After six months spent totally isolated, walled in with parents or even simply ignoring the pandemic as it transformed the world in irreparable ways, IU’s students returned to the campus they left in March. It was the same place it had always been when they arrived more than a week ago, but so much about their lives in Bloomington was unfamiliar.
IU invited its more than 40,000 students to campus and then gave them strict instructions to follow social distancing guidelines and be mindful of the pandemic that had already killed more than 180,000 Americans. Some listened. Some didn’t.
Many universities had already decided to operate completely online for the fall. A handful that tried to bring students back had to send them home again after a matter of days because of clusters and outbreaks.
By the end of IU's first school week, 378 students tested positive and were sent home or put in isolation, and 11 greek houses were directed to quarantine. The 1% positivity rate was in line with what officials predicted. Students remained on campus.
The week before classes started, the parties began.
Videos popped up on social media showing large group gatherings of college-aged people drinking from red solo cups, playing party games and blasting loud music from Bloomington’s front porches and lawns.
Most of the party attendees in the videos were unmasked and standing well within 6 feet of each other, often crammed onto small patios and overflowing into front yards.
In a now-hidden video tweeted Aug. 19, a group of about 100 people are shown partying. IU responded on Twitter saying it was aware of the event and looking into it. The university said it would proceed with disciplinary action.
A similar video shows a party on an outdoor front porch of an off-campus house. Red solo cups and plastic bottles line the porch’s railing as unmasked partygoers sip drinks. It could be any Welcome Week.
Faculty, staff, students and parents wondered whether IU's in-person experience could last.
Students filed into the Bill Garrett Fieldhouse on the afternoon of Aug. 20, phones in hand, eyes on the COVID-19 tests that lay ahead. “Have you experienced any of these symptoms in the past three days?” repurposed IU employees asked over and over.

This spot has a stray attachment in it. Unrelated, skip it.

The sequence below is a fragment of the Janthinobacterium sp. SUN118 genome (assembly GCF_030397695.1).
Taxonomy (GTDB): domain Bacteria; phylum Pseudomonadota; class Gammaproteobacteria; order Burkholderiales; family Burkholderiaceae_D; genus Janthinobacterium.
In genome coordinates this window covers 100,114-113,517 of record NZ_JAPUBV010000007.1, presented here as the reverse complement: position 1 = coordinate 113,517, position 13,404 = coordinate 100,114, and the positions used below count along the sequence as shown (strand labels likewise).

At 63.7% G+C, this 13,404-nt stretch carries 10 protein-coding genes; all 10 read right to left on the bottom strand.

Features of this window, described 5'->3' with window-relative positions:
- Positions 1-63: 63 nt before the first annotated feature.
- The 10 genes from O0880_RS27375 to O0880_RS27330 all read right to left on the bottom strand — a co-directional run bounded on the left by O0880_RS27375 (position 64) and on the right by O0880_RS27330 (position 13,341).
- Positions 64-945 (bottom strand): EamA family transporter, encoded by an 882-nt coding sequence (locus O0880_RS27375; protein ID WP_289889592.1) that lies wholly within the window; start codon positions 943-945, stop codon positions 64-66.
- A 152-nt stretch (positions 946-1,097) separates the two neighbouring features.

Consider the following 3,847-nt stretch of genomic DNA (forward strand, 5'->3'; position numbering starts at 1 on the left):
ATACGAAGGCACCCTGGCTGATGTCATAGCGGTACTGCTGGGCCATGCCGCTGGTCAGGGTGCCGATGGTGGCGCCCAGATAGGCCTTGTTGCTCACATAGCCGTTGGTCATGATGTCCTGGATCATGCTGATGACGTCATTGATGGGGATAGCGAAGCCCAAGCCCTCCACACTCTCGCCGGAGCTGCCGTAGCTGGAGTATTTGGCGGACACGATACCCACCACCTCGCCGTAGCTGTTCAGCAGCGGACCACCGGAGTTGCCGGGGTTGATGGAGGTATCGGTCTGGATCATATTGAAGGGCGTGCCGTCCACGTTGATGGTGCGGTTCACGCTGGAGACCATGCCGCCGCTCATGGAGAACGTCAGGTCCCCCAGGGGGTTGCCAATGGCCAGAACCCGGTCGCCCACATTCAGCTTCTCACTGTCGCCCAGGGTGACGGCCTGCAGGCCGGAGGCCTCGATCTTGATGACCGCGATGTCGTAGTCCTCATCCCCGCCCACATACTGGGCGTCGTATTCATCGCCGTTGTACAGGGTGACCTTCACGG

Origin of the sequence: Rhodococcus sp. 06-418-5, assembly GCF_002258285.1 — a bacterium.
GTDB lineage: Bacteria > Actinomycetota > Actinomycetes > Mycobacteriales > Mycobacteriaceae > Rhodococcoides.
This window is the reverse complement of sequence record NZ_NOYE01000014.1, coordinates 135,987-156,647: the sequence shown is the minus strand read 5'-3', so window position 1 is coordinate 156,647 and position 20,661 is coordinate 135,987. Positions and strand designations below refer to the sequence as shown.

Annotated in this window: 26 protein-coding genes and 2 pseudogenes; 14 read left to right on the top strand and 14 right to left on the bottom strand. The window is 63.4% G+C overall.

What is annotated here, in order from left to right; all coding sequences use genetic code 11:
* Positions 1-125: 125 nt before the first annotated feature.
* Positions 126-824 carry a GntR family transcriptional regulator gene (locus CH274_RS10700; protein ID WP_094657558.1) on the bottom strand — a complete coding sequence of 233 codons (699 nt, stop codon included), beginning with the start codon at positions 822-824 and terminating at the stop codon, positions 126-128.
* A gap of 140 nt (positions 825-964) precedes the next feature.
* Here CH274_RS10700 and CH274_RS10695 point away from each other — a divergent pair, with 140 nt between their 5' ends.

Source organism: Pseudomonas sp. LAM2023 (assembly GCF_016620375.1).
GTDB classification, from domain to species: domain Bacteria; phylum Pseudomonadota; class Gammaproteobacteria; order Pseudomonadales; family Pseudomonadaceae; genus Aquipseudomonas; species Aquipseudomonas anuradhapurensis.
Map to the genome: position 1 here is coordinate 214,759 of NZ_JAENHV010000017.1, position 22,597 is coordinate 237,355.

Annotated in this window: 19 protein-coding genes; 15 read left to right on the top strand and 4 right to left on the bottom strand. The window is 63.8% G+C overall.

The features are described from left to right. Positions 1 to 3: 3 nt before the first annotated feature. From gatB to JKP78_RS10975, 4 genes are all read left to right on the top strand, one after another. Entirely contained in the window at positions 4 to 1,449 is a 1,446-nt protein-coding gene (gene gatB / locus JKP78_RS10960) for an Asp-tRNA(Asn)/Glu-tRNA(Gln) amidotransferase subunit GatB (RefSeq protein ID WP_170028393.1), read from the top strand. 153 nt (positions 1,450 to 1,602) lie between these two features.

A few feet past the check-in table, students lingered to create accounts on their phones to receive their test results. At the next table, more waited patiently for the clear tubes they would soon be spitting into. Pieces of red tape reminded them to stay 6 feet apart.
On the other side of the dividers that split the fieldhouse in half, students stood in four socially distanced lines, masks askew as they awkwardly spat into the vessels.
They strained to produce the surprising amount of saliva necessary and glob it into that narrow opening — all despite not being allowed to eat or drink for the last half hour. When they finally reached that elusive fill line, they screwed the lids on and shook the tubes, wiped them off and dropped them into white buckets emblazoned with orange biohazard symbols.
Nick Browning said his roommates had already been tested, so the challenge of reaching the line wasn't a surprise. He said he was just glad the test wasn’t that long swab that goes all the way up your nose.
In one of the lines, a student laughed as his friend struggled to fill the tube.
“I thought it was just me!” he said, but like so many pandemic struggles, the trial of reaching that line was one endured collectively.
The Hamilton Lugar School’s Living-Learning Center in Spruce Hall is normally a lively place to live, with students packed into lounges and crammed into the kitchenette. This fall, though, the lounges and halls are almost completely empty, with those who do linger to chat keeping their 6 feet and then moving along.
Maggie Rushton, a freshman in the LLC, was initially nervous about making friends with COVID-19 restrictions in place on campus, but she was pleasantly surprised to find it wasn’t as difficult as she anticipated.
LLC freshmen have a group chat they’ve been using to invite one another to eat together outdoors or play volleyball, among other distanced and outdoor activities.
Rushton said LLC students are following the rules — hence the mostly empty halls, lounges and other shared spaces — but she knows other freshmen are gathering in large groups and making private party group chats, which annoys her.
“Normally, I try to mind my own business, but this is one of the few things that I will absolutely be a snitch on,” she said Aug. 20.
On the last Friday night before classes began, students and families with masks on, in hand or stuffed in a pocket waited outside Mother Bear’s Pizza waiting to hear their name called for a table. People with carry-out orders hurried in and out.